The Big. Formgiving. An Architectural Future History book from Taschen
Formgiving. An Architectural Future History, the new book by BIG (Bjarke Ingels Group), is a visionary attempt to look at the horizon of time. The Danish word for “design” is “formgivning,” which literally means to give form to that which has not yet taken shape. In other words, to give form to the future. Using our power to give form, rather than allowing the future to take shape, is more important now than ever, as humankind’s impact on the planet continues to increase and pose ever greater challenges to all life forms. Architecture plays a special role by proposing spaces for our lives that are fragments of the future in the making. William Gibson’s words embody architecture’s role perfectly: “The future is already here—it’s just not evenly distributed.”
With Formgiving, BIG presents the third part of its TASCHEN trilogy, which began with Yes is More, one of the most successful architectural books of its generation, and continued with Hot to Cold. An Odyssey of Architectural Adaptation. The book is presented in a timeline, stretching from the Big Bang into the most distant future. Projects are structured around six strands of evolution—“Making,” “Sensing,” “Sustaining,” “Thinking,” “Healing,” and “Moving”—the multimedia-based, interdisciplinary concepts encompassing the building industry. Culture, climate, and landscape, as well as all the energies derived from the elements—the thermal mass of the ocean, the dynamics of currents, the energy and warmth of the sun, the power of the wind—are incorporated into these projects. Throughout more than 700 pages, Bjarke Ingels presents his personal selection of projects, including the 12,000-square-meter LEGO House in Denmark, the human-made ecosystems floating on oceans, the redesign of a World War II bunker into a contemplative museum, and the ski slope-infused power plant celebrating Copenhagen’s commitment to carbon neutrality. Through architecture and design, BIG gives shape to a sustainable and simultaneously colorful world.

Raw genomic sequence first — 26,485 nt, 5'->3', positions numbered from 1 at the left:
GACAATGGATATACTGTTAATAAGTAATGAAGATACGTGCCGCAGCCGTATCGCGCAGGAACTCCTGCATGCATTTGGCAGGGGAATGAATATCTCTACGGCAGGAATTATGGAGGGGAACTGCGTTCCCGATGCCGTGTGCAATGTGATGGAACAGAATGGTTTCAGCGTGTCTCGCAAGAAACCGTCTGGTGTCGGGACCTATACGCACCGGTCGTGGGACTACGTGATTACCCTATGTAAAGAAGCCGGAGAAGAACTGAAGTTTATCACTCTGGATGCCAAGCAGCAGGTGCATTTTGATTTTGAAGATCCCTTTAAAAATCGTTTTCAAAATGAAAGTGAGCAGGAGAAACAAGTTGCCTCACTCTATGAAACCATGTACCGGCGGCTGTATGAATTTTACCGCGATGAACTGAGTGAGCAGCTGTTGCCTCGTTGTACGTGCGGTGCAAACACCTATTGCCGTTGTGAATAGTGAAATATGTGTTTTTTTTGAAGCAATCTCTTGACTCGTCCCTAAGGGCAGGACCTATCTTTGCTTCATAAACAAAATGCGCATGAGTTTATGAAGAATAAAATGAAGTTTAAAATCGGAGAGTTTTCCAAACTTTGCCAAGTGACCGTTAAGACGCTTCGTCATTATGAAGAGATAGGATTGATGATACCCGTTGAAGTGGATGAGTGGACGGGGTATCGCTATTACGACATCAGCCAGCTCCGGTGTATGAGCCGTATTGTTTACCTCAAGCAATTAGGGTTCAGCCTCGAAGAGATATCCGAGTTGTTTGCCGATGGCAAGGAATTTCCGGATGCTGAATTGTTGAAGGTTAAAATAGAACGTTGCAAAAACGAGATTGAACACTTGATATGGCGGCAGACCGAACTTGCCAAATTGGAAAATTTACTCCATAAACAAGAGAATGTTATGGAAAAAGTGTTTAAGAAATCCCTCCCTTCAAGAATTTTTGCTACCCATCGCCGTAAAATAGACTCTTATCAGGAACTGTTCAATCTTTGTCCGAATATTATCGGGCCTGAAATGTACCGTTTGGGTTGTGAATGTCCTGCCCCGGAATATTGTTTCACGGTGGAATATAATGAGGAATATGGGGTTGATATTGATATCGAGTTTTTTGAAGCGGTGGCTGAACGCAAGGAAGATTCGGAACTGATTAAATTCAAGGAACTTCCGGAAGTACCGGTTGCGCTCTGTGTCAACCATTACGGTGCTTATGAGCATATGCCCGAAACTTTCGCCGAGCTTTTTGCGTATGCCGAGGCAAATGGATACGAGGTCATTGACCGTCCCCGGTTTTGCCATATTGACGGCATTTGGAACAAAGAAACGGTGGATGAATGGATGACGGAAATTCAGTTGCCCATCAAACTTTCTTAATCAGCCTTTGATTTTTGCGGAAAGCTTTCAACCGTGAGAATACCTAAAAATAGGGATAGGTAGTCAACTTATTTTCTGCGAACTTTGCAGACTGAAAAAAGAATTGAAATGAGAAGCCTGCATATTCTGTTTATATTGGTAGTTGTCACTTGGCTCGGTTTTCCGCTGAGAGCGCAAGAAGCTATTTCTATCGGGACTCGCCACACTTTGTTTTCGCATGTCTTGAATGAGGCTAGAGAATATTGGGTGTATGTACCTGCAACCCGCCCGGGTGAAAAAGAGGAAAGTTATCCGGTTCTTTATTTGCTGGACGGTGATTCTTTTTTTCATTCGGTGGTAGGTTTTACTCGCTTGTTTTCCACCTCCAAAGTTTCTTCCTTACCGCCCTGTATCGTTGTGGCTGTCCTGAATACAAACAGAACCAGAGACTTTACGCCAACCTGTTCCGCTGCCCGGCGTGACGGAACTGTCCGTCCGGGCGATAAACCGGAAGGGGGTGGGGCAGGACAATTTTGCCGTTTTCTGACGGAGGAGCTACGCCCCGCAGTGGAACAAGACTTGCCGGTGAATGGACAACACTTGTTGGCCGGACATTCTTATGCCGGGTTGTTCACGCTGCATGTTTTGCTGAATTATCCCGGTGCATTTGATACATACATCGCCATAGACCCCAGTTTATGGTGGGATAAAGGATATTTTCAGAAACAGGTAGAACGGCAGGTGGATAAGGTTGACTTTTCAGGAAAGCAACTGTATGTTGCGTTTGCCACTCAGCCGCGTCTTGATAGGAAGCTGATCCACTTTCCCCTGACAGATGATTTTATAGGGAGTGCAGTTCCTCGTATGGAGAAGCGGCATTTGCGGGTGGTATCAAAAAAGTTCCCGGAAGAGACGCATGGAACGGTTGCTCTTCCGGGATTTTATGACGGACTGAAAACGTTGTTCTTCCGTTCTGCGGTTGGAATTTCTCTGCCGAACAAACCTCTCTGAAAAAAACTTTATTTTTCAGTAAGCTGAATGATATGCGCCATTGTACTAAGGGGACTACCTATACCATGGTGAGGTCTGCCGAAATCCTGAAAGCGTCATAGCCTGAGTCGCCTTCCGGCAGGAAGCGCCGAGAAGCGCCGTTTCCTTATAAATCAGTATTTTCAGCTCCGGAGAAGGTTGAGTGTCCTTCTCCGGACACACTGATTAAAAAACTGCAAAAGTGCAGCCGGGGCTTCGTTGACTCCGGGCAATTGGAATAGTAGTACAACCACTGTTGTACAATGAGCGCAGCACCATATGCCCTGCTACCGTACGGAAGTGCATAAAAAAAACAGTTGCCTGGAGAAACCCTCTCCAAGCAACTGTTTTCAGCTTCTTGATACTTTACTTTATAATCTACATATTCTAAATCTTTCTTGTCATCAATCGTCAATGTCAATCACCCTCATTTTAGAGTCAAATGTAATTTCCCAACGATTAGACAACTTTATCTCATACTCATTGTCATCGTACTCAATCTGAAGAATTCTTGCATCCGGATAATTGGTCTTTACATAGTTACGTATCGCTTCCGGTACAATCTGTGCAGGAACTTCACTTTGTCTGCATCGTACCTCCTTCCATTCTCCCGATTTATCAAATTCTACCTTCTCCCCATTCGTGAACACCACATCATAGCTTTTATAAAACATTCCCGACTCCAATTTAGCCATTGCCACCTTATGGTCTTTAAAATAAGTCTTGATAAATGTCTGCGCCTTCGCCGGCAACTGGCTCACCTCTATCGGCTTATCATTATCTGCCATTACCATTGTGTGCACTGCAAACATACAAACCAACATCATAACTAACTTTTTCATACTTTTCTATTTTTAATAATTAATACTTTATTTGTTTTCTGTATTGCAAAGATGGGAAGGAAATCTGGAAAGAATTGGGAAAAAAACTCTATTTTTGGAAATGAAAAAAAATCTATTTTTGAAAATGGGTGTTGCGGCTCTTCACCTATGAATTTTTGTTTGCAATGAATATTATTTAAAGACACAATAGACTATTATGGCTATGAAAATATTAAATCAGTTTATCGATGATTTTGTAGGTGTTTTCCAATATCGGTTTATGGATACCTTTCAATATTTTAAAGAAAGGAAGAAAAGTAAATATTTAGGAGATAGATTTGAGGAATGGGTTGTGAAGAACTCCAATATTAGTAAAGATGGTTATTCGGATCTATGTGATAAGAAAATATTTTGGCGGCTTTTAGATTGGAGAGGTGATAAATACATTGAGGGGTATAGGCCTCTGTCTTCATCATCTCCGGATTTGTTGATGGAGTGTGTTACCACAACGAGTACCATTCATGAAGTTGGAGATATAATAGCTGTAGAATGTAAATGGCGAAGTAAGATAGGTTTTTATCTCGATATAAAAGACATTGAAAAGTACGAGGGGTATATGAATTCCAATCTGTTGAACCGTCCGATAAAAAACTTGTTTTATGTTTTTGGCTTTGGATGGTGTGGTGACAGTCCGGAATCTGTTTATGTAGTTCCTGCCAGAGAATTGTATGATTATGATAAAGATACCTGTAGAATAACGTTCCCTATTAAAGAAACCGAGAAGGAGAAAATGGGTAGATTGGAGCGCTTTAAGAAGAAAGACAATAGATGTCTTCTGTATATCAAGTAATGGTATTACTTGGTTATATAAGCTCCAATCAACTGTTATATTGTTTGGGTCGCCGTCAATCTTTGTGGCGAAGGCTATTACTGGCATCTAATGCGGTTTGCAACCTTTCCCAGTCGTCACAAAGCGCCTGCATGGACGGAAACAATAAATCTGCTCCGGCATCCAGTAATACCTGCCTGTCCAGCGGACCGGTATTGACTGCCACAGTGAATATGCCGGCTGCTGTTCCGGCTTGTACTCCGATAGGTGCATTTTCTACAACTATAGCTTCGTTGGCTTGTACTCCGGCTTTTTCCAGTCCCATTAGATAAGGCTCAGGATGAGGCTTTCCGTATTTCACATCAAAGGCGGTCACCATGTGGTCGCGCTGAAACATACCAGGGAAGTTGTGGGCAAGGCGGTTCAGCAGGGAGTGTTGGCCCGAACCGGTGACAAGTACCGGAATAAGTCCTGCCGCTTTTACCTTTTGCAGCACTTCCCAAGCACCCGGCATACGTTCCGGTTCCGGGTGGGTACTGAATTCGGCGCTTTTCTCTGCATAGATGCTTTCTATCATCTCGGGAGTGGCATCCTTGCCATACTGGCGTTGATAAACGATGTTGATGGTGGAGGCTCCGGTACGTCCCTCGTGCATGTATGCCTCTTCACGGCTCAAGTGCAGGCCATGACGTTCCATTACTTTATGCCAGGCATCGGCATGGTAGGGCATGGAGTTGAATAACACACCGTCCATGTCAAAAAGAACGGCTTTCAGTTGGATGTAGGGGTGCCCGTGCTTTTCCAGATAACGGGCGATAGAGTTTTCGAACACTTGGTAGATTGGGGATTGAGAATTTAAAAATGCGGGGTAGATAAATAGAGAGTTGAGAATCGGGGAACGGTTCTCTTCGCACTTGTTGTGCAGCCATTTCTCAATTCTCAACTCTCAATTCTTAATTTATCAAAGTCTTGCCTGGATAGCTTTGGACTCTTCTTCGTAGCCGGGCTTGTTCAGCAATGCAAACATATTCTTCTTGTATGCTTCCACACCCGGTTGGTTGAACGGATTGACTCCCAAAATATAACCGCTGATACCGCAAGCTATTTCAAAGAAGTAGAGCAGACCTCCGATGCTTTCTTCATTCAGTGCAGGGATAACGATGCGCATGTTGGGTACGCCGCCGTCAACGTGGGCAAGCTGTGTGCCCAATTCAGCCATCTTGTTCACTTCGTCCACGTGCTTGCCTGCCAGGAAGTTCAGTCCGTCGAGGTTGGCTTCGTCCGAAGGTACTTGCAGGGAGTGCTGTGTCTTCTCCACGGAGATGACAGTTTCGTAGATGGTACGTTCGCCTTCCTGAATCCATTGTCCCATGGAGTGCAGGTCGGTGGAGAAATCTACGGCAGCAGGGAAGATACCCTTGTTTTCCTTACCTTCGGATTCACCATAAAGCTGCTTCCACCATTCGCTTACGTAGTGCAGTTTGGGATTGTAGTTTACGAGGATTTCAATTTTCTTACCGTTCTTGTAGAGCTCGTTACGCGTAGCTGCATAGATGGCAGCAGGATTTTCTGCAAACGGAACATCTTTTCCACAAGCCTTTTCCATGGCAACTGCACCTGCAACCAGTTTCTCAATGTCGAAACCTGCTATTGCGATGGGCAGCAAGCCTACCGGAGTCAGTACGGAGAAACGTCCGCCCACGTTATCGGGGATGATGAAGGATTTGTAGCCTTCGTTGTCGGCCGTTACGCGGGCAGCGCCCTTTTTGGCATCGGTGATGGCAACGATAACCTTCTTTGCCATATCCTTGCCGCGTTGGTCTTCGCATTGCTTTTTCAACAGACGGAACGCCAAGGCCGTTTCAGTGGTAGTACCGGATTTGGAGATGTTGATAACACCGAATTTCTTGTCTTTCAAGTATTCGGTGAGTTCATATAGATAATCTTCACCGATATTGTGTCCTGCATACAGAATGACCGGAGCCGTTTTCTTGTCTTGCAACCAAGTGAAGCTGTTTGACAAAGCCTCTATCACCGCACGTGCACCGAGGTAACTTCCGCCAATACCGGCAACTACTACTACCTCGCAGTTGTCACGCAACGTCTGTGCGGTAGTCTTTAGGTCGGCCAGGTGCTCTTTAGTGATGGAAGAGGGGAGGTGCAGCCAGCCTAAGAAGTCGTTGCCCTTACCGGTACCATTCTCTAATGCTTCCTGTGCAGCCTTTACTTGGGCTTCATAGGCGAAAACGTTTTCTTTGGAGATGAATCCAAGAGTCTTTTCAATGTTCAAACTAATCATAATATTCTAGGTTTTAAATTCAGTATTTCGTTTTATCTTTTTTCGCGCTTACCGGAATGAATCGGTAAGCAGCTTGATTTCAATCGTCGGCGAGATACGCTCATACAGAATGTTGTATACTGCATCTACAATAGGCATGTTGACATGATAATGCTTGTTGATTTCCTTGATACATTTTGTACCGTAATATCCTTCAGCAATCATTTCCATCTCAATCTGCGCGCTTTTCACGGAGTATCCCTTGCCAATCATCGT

Bjarke Ingels: “To feel that we have license to imagine a future different from today, all we have to do is look back ten years, a hundred years, a thousand years, to realize how radically different things were then than they are today. The same will be true if we can look ahead with the same clarity of vision. As we tackle the complexities of everyday life, these six evolutionary trajectories allow us to place a firm gaze on the horizon of time to prevent us from being derailed by the random distractions of today. Since we know from our past that our future is bound to be different from our present, rather than waiting